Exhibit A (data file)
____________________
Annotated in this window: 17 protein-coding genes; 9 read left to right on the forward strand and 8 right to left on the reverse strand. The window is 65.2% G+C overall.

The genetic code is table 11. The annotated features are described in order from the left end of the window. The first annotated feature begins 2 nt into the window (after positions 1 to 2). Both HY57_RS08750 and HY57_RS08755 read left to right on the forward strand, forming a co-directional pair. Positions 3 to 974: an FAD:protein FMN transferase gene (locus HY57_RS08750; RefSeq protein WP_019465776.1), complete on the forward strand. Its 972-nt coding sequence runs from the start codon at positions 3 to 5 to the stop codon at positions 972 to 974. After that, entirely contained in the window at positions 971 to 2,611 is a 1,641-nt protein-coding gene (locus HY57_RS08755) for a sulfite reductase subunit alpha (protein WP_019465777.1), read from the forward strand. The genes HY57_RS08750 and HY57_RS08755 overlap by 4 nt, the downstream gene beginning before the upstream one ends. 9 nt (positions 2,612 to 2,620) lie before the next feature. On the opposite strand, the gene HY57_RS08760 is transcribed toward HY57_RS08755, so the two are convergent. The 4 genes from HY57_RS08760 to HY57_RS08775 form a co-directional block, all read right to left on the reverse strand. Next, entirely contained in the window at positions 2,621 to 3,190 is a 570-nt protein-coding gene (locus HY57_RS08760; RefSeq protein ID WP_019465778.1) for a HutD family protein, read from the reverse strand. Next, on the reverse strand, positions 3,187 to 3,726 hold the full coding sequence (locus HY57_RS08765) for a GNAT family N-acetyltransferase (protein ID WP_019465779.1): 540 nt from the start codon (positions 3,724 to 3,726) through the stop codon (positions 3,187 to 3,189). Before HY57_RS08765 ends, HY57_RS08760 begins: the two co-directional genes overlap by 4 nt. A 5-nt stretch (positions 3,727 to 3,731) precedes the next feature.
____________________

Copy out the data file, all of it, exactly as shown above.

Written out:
Annotated in this window: 17 protein-coding genes; 9 read left to right on the forward strand and 8 right to left on the reverse strand. The window is 65.2% G+C overall.

The genetic code is table 11. The annotated features are described in order from the left end of the window. The first annotated feature begins 2 nt into the window (after positions 1 to 2). Both HY57_RS08750 and HY57_RS08755 read left to right on the forward strand, forming a co-directional pair. Positions 3 to 974: an FAD:protein FMN transferase gene (locus HY57_RS08750; RefSeq protein WP_019465776.1), complete on the forward strand. Its 972-nt coding sequence runs from the start codon at positions 3 to 5 to the stop codon at positions 972 to 974. After that, entirely contained in the window at positions 971 to 2,611 is a 1,641-nt protein-coding gene (locus HY57_RS08755) for a sulfite reductase subunit alpha (protein WP_019465777.1), read from the forward strand. The genes HY57_RS08750 and HY57_RS08755 overlap by 4 nt, the downstream gene beginning before the upstream one ends. 9 nt (positions 2,612 to 2,620) lie before the next feature. On the opposite strand, the gene HY57_RS08760 is transcribed toward HY57_RS08755, so the two are convergent. The 4 genes from HY57_RS08760 to HY57_RS08775 form a co-directional block, all read right to left on the reverse strand. Next, entirely contained in the window at positions 2,621 to 3,190 is a 570-nt protein-coding gene (locus HY57_RS08760; RefSeq protein ID WP_019465778.1) for a HutD family protein, read from the reverse strand. Next, on the reverse strand, positions 3,187 to 3,726 hold the full coding sequence (locus HY57_RS08765) for a GNAT family N-acetyltransferase (protein ID WP_019465779.1): 540 nt from the start codon (positions 3,724 to 3,726) through the stop codon (positions 3,187 to 3,189). Before HY57_RS08765 ends, HY57_RS08760 begins: the two co-directional genes overlap by 4 nt. A 5-nt stretch (positions 3,727 to 3,731) precedes the next feature.